Community Action and SNAP E&T:

A Flexible Approach to CAA Involvement

X-factors: CAA considerations 

A CAA that is considering engaging with its state’s SNAP E&T program as a third-party partner also needs to think about certain “x-factors”; factors that are familiar to CAAs, and as a result, could make CAAs particularly good partners for SNAP E&T. We identify a few specific “x-factors” below.

WIOA Collaboration

One such “x-factor” is the potential crossover of federal Workforce Innovation and Opportunity Act (WIOA) funding, which many CAAs receive, and how it impacts a CAA’s design and implementation of its SNAP E&T program. See the Department of Labor’s WIOA page for additional information about the WIOA program. Under WIOA, each state must develop its own workforce development plan to assist job seekers with employment and employment-related education and training, as well as to connect job seekers with employers in the state. WIOA state plans cover four years and include the various resources within the state that provide jobs- and workforce-related programs and services. Some states view their SNAP E&T program as one such resource and incorporate it into their WIOA state plans as part of an overall strategy to address employment needs. SNAP E&T also contemplates coordination between SNAP E&T and WIOA. The 2018 Farm Bill (see Laws and regulations) required state SNAP E&T agencies to include in their annual state SNAP E&T plans information about the extent to which SNAP E&T and WIOA coordinate efforts. Thus, as a starting point, CAAs should consult their state’s SNAP E&T plan to understand the state’s approach to coordinating WIOA and Snap E&T (see Find your state’s SNAP E&T plan).

Because both funding sources support workforce development, there are clear opportunities for SNAP E&T and WIOA to provide complementary programs and services. While WIOA covers workforce development for all job seekers in a state, SNAP E&T specifically targets low-income individuals that often face additional barriers to success, such as the lack of post-high school education, child care, transportation. Among federal workforce programs, SNAP E&T is unique in the flexibility that states have to design programs that provide education and supportive services alongside more traditional employment and training programs.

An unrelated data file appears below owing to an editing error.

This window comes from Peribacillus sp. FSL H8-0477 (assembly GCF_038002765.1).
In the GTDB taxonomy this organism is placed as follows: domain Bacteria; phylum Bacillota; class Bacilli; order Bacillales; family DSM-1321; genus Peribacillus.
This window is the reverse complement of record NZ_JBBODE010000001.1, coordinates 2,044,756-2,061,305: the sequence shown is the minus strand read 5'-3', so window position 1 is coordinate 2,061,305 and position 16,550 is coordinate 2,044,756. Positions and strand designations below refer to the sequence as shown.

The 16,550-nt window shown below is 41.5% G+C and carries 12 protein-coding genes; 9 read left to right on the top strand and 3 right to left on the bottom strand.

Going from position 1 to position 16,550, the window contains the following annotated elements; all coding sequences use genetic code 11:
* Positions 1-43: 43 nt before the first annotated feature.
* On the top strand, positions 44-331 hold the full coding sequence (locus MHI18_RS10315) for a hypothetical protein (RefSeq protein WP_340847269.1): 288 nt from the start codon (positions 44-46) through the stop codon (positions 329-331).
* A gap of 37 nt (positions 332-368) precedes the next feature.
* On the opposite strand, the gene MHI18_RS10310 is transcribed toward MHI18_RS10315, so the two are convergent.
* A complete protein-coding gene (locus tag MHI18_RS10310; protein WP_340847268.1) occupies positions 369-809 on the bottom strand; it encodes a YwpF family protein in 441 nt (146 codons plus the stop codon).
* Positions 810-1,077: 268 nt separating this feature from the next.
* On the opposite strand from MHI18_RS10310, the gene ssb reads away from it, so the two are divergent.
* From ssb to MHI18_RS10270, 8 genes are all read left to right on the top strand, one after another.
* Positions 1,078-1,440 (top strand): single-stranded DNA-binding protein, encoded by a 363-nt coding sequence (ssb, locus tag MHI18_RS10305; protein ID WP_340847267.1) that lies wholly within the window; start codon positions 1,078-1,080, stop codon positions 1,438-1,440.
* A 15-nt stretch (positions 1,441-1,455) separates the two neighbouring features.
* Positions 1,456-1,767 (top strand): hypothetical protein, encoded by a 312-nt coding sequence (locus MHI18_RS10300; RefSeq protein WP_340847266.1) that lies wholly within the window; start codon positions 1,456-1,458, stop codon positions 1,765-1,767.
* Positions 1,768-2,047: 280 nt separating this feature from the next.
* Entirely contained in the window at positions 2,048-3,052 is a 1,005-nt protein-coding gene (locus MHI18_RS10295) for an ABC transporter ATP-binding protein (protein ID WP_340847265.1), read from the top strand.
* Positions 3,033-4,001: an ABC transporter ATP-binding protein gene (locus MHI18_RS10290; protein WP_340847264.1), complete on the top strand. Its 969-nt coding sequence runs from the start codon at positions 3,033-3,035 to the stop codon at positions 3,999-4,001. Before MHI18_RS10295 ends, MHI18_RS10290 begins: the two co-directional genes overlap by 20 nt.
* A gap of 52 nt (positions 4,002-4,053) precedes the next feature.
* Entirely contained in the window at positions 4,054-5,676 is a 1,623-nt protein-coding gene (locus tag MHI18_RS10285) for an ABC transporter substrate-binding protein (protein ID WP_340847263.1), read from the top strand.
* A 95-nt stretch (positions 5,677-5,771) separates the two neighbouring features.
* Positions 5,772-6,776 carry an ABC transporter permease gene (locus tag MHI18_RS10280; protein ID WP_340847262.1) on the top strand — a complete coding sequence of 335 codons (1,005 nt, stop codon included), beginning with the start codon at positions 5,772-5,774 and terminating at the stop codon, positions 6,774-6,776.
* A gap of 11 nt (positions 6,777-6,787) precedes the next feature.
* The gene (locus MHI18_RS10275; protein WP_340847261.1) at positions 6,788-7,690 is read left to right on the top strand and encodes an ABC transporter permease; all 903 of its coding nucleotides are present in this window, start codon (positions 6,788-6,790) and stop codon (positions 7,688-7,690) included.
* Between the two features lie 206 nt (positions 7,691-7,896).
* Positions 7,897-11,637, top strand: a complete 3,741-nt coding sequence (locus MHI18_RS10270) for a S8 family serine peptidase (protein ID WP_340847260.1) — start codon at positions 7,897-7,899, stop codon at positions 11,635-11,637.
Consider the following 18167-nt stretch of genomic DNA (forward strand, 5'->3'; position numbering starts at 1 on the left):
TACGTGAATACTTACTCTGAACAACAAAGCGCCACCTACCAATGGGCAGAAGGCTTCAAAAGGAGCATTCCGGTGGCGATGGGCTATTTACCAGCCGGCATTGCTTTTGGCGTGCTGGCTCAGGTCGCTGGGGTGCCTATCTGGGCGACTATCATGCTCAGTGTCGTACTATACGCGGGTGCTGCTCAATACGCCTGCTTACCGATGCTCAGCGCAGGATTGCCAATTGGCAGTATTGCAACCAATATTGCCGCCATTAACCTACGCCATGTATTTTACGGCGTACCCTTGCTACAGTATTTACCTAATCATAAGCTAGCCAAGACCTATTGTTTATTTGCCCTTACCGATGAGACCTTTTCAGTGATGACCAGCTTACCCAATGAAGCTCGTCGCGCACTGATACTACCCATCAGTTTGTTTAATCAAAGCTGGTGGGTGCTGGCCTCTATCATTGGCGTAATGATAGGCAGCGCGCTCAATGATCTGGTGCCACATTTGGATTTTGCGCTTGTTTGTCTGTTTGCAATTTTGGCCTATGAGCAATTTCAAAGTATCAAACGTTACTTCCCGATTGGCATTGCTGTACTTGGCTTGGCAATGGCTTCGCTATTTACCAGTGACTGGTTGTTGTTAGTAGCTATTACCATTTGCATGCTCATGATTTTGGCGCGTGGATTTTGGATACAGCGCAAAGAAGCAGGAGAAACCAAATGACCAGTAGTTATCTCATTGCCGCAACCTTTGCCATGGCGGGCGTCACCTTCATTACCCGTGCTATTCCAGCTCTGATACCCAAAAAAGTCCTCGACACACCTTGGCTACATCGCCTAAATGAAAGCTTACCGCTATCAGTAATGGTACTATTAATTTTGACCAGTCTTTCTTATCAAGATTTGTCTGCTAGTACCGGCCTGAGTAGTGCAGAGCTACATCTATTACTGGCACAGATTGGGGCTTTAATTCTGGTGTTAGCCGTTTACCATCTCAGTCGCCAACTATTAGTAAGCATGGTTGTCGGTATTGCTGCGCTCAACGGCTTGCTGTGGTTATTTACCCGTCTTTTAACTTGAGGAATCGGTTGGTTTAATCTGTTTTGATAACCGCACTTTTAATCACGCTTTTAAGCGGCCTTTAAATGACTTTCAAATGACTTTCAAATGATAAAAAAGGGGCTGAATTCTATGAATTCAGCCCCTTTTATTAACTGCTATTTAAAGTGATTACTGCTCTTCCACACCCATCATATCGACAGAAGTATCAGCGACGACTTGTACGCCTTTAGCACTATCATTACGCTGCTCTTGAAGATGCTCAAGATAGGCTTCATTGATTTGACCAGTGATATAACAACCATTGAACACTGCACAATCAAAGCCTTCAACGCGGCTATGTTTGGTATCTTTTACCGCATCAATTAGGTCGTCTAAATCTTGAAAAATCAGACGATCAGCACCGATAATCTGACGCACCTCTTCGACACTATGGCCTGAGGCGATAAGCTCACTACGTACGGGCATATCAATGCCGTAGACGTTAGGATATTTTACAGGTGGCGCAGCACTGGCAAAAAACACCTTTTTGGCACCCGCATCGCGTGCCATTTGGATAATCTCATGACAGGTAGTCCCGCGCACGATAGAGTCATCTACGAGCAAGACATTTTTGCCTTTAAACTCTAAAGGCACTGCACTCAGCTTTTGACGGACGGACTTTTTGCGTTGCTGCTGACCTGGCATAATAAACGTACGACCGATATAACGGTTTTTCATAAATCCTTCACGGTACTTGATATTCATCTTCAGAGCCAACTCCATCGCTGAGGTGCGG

Recognizing that certain populations of job seekers require more support, WIOA stresses the need to align workforce development programs across a state, and it emphasizes the importance of job-related services for vulnerable populations. WIOA mandates that states prioritize serving certain individuals, including those receiving public assistance such as SNAP. Thus, a logical alignment of WIOA and SNAP E&T is for SNAP E&T to function as a partner in the WIOA “one-stop center” system. These one-stop centers, also known as American Jobs Centers (AJCs), co-locate a variety of employment services in one physical location, and connects customers directly to work-related training and education. The WIOA legislation already requires a number of partner programs, including CSBG employment and training activities, Temporary Assistance for Needy Families (TANF), Job Corps, and unemployment compensation programs, to provide access through the one-stop centers. 29 U.S.C. § 3151 (b)(1). Local workforce boards also have flexibility to include additional partners, including SNAP E&T programs. 29 U.S.C. § 3151(b)(2).

As a result, a CAA that runs a SNAP E&T program may play an important role in the state’s overall WIOA strategy for reaching low-income individuals. CAA staff certainly understand the challenges faced by individuals in low-income communities and have a history of providing supportive services to address education, childcare, transportation, and other barriers to help them navigate those challenges. See SJI’s SNAP E&T: Opportunities for Alignment with WIOA resource.